...and Take Your 401(k) With You!
Someday you'll want to move your retirement account. So save this page.
By Penelope Wang

(MONEY Magazine) – Once you're done telling your boss you've got better things to do with your life, you'll need to pass another key message to your benefits administrator: where to send your 401(k). Don't simply ask your employer to cut you a check. You'll only do the IRS a huge favor and shortchange your retirement. Instead, keep your money growing tax-free by rolling it over into an IRA or staying with a 401(k). Here's how.


Never leave things up to your boss. If your balance is between $1,000 and $5,000, a new rule lets your former employer move the money into a default IRA unless otherwise instructed.

» Roll the money into an IRA...

• You can invest an IRA with any fund company or brokerage, so this option gives you a wider range of investment choices than most 401(k)s do.

• An IRA offers you more flexibility in naming beneficiaries and arranging withdrawals.

• Consolidating all of your retirement accounts at one firm can cut your fees and simplify your money management.

» ...Or stay with a 401(k)

Occasionally it makes sense to leave your money in your old plan or transfer the funds to the 401(k) at your new job.

• If you retire at age 55, you can pull your money out of a 401(k) without penalty, while you generally have to wait until age 59½ with an IRA.

• You may want the option to borrow from your account, which is possible only with a 401(k).


The IRS rules governing tax-deferred accounts are strict. One wrong move could cost you a big chunk of your retirement savings. Follow these steps to transfer your plan to an IRA or a new 401(k).

» How to do it right...

• You must arrange for a direct rollover, which means your employer makes the check out to your IRA trustee or new 401(k) administrator, not you. Otherwise the IRS considers that money a taxable distribution.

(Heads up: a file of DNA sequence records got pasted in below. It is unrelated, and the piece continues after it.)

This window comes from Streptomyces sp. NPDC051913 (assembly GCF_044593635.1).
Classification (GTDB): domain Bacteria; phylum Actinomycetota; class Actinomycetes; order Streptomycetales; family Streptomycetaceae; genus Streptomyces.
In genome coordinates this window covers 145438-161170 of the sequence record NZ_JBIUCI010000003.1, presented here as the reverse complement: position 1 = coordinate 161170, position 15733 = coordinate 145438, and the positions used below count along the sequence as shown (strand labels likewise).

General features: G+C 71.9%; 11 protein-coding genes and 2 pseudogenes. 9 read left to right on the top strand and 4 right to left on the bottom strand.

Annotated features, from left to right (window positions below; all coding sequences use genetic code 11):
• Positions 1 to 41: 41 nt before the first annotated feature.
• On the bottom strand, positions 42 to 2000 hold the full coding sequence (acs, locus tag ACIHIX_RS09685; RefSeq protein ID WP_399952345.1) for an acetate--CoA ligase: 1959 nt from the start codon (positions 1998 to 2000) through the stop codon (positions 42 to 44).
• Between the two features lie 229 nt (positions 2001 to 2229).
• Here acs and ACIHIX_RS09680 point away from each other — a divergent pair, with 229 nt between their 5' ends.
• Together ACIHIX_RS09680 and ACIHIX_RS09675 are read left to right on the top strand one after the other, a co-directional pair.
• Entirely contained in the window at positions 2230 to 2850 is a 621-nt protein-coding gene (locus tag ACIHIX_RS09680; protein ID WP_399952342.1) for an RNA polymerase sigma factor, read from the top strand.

• One phone call may be enough: Some fund groups will handle all the paperwork and arrange the transfer. If not, start with your benefits manager.

» ...Or fix a mistake

What if you already got a check?

• You have 60 days from the date of the distribution to transfer the money into a rollover IRA or another 401(k) and avoid income taxes and a 10% penalty.

• You will have to come up with the cash to cover the 20% that your former boss automatically withheld to cover taxes. You'll get the money back after you file your return.


Wall Street wants your IRA rollover, and that means lots of investment choices and portfolio tools--and lower costs. In shopping for a home for your IRA, keep these considerations in mind.

» Investment Options

• If you have a large portfolio, look for a sponsor that offers a broad selection of stocks, bonds and funds. And see if your big balance qualifies you for free advice.

• If you have a small account, consider a target-retirement fund. These all-in-one portfolios give you a well-diversified asset mix that shifts appropriately as you near retirement.

Withdrawal Strategy

If you are close to retirement, think about how you'll pull your money out.

• You must take distributions from tax-deferred accounts after you turn 70½.

• Your minimum withdrawals are based on your and your beneficiary's life expectancies. Naming a child as beneficiary stretches out your payouts and lets more money grow tax deferred.